- The puzzles slowly ramp up in their complexity.
- Fighting isn’t your only option. Try talking with the enemies; you might be able to avoid fighting all together.
- When you fight, there is a bar like something from a sports game. Try to land the slider in the middle to make a stronger attack.
- When the Enemy attacks, you can literally avoid them by moving your heart around.
- You might have to weaken an enemy before taking nonviolent action.
- There is a sad feeling in this first hour. It’s a fun game, but I’m guessing it will get more emotional.
It seems like the monsters just want to be friends. It goes against what I thought I was supposed to be doing. The game doesn’t want you to fight from what I was experiencing.
From here, the game follows a similar path. You meet some wildly interesting characters, some humor which is a little hit or miss for me, solve some puzzles, and it’s an enjoyable story. Undertale feels different from what I’ve played before. It’s an excellent game!
Core Mechanics Undertale Getting Started Guide
Like many RPGs and other video games, you control the main character. You move them around, fight in random encounters, talk with monsters, and deal with your inventory.
Except for the boss fights, you don’t see the enemies coming. I wish you could see the enemies, but it works well for the game’s atmosphere.
When you get to the battle screen, you have several options:
Fight, Item, and Mercy don’t change from battle to battle. The Fight option brings up the attack, the Item lets you use the items in your inventory, and Mercy enables you to either run from the battle or spare the monster you are fighting.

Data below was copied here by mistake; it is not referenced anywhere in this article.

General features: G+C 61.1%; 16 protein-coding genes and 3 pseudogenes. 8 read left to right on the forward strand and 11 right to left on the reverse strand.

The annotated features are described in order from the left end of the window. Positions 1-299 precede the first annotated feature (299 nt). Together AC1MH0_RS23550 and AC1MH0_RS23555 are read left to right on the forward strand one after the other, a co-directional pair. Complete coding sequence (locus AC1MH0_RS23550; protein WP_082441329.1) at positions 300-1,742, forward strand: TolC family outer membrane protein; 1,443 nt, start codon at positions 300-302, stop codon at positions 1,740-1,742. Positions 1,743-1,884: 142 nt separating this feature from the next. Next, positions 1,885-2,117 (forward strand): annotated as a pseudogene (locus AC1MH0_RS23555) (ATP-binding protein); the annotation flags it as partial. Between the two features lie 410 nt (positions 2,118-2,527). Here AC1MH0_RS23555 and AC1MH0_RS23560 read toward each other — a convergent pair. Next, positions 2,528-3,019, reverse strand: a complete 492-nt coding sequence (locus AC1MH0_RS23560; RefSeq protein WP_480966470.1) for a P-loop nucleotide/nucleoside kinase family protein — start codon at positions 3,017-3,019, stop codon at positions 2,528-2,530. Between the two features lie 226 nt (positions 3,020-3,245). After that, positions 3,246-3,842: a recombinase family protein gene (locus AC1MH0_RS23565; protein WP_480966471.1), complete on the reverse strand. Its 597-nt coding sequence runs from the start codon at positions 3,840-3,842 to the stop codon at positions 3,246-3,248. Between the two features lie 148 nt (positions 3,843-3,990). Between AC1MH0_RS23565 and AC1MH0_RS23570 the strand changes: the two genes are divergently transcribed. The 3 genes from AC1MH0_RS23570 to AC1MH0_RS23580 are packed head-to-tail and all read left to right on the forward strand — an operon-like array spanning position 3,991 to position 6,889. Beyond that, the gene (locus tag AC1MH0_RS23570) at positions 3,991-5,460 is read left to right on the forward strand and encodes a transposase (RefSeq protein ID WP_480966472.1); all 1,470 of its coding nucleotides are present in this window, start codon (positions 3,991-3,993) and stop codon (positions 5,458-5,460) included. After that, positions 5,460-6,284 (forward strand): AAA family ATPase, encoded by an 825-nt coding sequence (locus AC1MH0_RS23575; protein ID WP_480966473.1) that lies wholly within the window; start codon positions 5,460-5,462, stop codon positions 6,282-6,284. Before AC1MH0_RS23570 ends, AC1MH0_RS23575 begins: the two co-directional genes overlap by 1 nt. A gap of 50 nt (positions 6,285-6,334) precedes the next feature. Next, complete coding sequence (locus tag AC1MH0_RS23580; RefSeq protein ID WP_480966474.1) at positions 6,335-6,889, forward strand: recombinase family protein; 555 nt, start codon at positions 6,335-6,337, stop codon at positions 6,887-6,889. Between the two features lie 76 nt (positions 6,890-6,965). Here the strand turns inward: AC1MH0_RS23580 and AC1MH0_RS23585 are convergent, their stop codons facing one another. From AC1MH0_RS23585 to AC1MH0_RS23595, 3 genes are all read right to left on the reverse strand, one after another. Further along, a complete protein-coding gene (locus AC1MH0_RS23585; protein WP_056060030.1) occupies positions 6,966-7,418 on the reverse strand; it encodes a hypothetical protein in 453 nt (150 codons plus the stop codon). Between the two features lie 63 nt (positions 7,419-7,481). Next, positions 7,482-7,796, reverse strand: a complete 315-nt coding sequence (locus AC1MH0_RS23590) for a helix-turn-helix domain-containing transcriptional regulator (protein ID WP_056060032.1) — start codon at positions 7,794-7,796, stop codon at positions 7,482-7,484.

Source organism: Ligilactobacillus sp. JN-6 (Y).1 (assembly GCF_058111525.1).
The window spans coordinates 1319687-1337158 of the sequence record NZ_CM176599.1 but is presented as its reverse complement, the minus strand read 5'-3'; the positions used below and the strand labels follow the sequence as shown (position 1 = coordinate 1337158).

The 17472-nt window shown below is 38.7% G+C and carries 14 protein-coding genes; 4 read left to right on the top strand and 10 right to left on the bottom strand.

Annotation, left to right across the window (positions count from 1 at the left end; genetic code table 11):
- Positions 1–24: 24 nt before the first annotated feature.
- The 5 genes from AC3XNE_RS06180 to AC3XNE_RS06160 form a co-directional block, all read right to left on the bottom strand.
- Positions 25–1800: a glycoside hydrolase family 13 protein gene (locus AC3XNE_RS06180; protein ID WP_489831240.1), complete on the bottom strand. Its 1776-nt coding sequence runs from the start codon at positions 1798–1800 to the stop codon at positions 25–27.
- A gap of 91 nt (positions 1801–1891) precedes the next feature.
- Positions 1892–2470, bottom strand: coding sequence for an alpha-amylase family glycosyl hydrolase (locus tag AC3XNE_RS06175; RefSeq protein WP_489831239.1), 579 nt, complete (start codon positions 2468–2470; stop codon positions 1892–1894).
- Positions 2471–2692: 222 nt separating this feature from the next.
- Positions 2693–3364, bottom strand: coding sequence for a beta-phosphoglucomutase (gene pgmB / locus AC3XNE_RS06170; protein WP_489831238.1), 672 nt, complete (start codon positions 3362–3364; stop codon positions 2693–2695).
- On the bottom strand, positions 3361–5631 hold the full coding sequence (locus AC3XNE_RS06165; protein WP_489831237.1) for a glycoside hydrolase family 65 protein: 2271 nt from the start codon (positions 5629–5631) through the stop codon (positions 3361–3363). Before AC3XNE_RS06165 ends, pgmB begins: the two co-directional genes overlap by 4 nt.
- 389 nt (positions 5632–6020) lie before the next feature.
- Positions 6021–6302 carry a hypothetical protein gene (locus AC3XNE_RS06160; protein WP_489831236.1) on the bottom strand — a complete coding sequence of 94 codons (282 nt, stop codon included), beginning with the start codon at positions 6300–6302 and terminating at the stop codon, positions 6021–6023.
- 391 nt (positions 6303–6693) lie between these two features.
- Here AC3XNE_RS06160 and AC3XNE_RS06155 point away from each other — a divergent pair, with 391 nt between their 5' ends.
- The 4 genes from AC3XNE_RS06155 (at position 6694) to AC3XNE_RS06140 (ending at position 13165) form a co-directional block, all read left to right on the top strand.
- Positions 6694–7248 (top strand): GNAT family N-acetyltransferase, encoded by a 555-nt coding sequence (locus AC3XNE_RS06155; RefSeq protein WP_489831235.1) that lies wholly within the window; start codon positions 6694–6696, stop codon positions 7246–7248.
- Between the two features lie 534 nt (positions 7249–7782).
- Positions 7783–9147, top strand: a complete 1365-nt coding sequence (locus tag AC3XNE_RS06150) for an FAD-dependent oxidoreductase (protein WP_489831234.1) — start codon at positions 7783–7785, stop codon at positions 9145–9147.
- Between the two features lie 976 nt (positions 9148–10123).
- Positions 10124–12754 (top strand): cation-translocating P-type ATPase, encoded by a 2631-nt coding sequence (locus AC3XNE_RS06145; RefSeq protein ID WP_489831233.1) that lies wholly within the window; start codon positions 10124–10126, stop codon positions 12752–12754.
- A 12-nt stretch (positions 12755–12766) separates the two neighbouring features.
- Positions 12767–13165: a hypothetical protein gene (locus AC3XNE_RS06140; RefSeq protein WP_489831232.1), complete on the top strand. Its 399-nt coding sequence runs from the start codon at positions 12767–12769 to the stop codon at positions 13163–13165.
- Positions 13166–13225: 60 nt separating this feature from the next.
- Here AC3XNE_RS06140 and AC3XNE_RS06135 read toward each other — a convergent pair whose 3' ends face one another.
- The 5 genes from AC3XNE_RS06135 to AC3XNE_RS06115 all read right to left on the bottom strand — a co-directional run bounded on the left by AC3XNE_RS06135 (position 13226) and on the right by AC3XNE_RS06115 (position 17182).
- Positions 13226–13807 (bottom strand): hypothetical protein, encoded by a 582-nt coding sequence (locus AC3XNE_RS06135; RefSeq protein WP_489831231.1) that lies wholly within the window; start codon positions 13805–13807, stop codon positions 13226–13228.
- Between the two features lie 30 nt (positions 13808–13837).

The Action option changes depending on the battle, and they have some humorous text to go along with them.
You need to pay attention to what the enemies say and do. The text in between turns can help you better navigate the fights. For example, when you fight a dog, it might tell you it wants to be played with or wants attention.
During an enemy encounter, the screen where you can avoid the attack can be jarring. Even though it’s explained, I was still a little confused by what I needed to do.
Each of these is different. You have to move your heart around in a little box and avoid whatever hazard is in the box. This depends on the monster you’re fighting, the action you take, or what the Bosses special attack might be.
Once you figure out what you’re supposed to do, it can still be hard to avoid the attacks. There were times when I couldn’t figure out how the game expected me to avoid the attack. It could be a little frustrating, but I’m sure there are ways to avoid everything.
If you choose to beat the enemies through Action instead of Fight, you won’t gain experience. This isn’t a huge problem, but it does bring up something you should know. The enemy’s name will turn yellow when you have completed enough actions, like petting a dog enough times. This will let you spare them and end the battle.
Tips We Wish We Knew
There are several things I wish I had known before playing this. Even though I had heard of the game before, I didn’t get into how it worked. Here are a few other things I wish I had looked up or asked someone about before starting.
Here is a quick list of the things I wish I had looked up before starting:
- The combat system.
- Which characters I could spare.
- The different side quests.
- How to get certain endings.
- The different puzzles in the games.
I wish I knew that in order to get the best ending, I needed to win every battle through nonviolent means. So, do your best to avoid killing any monsters and stay alive! It’s a fascinating idea, and I like it a lot.
This kind of goes into another thing I wish I knew. No matter what, you can beat every fight through nonviolent means. I would screw this up the first time on the boss fights. It can be tricky to figure out how to do it, but you can always spare the enemies.